Q&A: Ald. Krissie Harris talks joining City Council, affordable housing solutions


Source: City of Evanston

Ald. Krissie Harris (2nd) said finding solutions to Evanston’s lack of affordable housing is the biggest challenge the city faces.

Saul Pink, Assistant City Editor

Content warning: this story contains mentions of gun violence.

Ald. Krissie Harris (2nd) is nearing the end of her second month on City Council. Mayor Daniel Biss appointed Harris in early September to fill a vacancy left by former Ald. Peter Braithwaite, who resigned in July.

The Daily sat down with Harris to discuss her background, transition into the seat and priorities as the 2nd Ward’s newest alderperson — from growing up as the daughter of Evanston Township High School’s principal to finding solutions for Evanston’s affordable housing crisis.

This interview has been lightly edited for brevity and clarity.

The Daily: Why did you apply for the 2nd Ward vacancy?

Harris: My daughter graduated college this year and was shot in an attempted carjacking in downtown Chicago on the day before Father’s Day. Anger and all of those things hit me. I was like, ‘I gotta do something other than be mad.’ Peter’s vacancy popped up. I talked to my family and they were like ‘Oh, we might be in a really bad place right now.’ And my daughter’s like, ‘Nope, do it.’ We can get the story out and get people better connected because I think that’s where part of the violence comes from.

Mayor Biss sent out information on how to apply, and the date of the appointment was my deceased stepfather’s birthday. I was like, ‘You couldn’t have sent a better sign.’ If I don’t win, that’s fine. But I will have done what I believe I was directed to do. 

The Daily: Your mom was the principal of ETHS and assistant superintendent for District 202. How did growing up as the daughter of a local leader shape your outlook for taking on this role?

Harris: As a kid, you don’t always appreciate what your parents are trying to show you. But when it clicked, it clicked. My mom has always been engaged in the community. She started as a teacher and rose through the ranks. But she always taught her family that giving back was very important. My mom was considered the mom of many kids because she was a principal and had them as students. She raised the community. Being servant leaders has always been something that our family has participated in, before we even understood what that was.

The Daily: It’s been about a month and a half since you were sworn in. What has it been like starting a new job?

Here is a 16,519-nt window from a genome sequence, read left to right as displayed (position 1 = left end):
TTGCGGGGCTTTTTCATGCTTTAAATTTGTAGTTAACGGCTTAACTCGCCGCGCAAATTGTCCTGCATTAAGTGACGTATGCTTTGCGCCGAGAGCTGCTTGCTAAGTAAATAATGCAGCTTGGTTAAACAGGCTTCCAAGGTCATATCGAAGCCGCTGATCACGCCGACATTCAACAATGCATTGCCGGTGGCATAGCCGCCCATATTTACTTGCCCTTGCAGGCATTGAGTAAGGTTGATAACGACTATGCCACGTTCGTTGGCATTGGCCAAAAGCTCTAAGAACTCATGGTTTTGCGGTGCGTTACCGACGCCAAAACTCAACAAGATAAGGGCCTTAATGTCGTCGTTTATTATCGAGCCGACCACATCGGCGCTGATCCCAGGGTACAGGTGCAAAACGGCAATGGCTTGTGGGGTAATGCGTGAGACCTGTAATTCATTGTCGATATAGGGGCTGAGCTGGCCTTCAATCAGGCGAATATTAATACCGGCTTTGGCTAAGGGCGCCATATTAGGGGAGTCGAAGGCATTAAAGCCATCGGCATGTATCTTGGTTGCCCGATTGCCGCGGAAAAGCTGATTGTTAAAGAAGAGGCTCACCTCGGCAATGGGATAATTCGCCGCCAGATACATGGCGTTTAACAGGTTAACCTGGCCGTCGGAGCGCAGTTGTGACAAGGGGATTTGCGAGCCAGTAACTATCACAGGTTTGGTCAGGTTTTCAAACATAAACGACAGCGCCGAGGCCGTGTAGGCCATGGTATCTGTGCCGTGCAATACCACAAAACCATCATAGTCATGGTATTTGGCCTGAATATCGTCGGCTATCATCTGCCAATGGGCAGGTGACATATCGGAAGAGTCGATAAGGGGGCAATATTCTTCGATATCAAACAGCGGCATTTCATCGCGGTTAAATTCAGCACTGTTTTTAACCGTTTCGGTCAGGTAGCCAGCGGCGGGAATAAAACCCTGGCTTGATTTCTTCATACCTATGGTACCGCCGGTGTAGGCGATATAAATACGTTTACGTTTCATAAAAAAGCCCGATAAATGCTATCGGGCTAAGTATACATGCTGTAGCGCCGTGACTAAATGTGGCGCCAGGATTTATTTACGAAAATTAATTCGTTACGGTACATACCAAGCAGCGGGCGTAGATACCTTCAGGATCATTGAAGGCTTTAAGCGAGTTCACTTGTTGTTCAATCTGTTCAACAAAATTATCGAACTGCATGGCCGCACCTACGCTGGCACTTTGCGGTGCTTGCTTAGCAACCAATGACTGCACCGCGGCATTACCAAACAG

Harris: Coming in was fantastic, but a honeymoon. I knew that everybody was excited for a new face. But now I’m getting those emails — citizens are concerned and reaching out having questions and requests. I was like, ‘Here we go, the honeymoon’s over!’ So it’s still good, but now we’re married, right? 

The Daily: What do you see as the biggest challenge the 2nd Ward faces, and what’s the best way to address it?

Harris: I have to make it a little more global than just the 2nd Ward because while we’re nine wards, we’re one community. I think affordable housing is the most pressing issue. I was raised in Evanston, and people are now being priced out. They can’t stay here and raise their families. I think the more that we can invest in having generational families here of all colors, of all creeds, of all nationalities, of all sexualities, the better it is. 

The Daily: How can Evanston make that happen?

Harris: Creating spaces in which people can afford housing. So that’s looking at properties that are vacant, as Ald. Bobby Burns (5th) did in the 5th Ward. One thing that I need to pay a little more attention to is places that say they’ll have, say, six units that are affordable, and then they don’t fill them and pay the required fine. No, I want them filled. I don’t want you to pay the fine. 

The Daily: The proposed $402.5 million budget has led to various concerns and garnered opposition from Biss. What do you think about the budget?

Harris: At the end of the day, I’m a resident too. I gotta pay these taxes, and so do my (fellow) councilmembers. So we’re concerned. The city manager, at my ward meeting last Thursday, came back with a flat budget where we don’t have to raise taxes unless we decide to work on that (police and fire pension debt), which is something that we really have to think about. And I think people could get behind that, if we say we have to increase the property tax levy to make sure we take care of these pensions and get out of the red.

The Daily: Do you plan on running to keep your seat in the April 2023 special election?

Harris: I sure do! This is the first time I’ve ever run any kind of campaign, so it’s a little nerve wracking. I want the community to make the decision on who they think would best represent the ward, so I think it’s gonna be an exciting time to see the election in April.

Email: [email protected] 

Twitter: @saullpink

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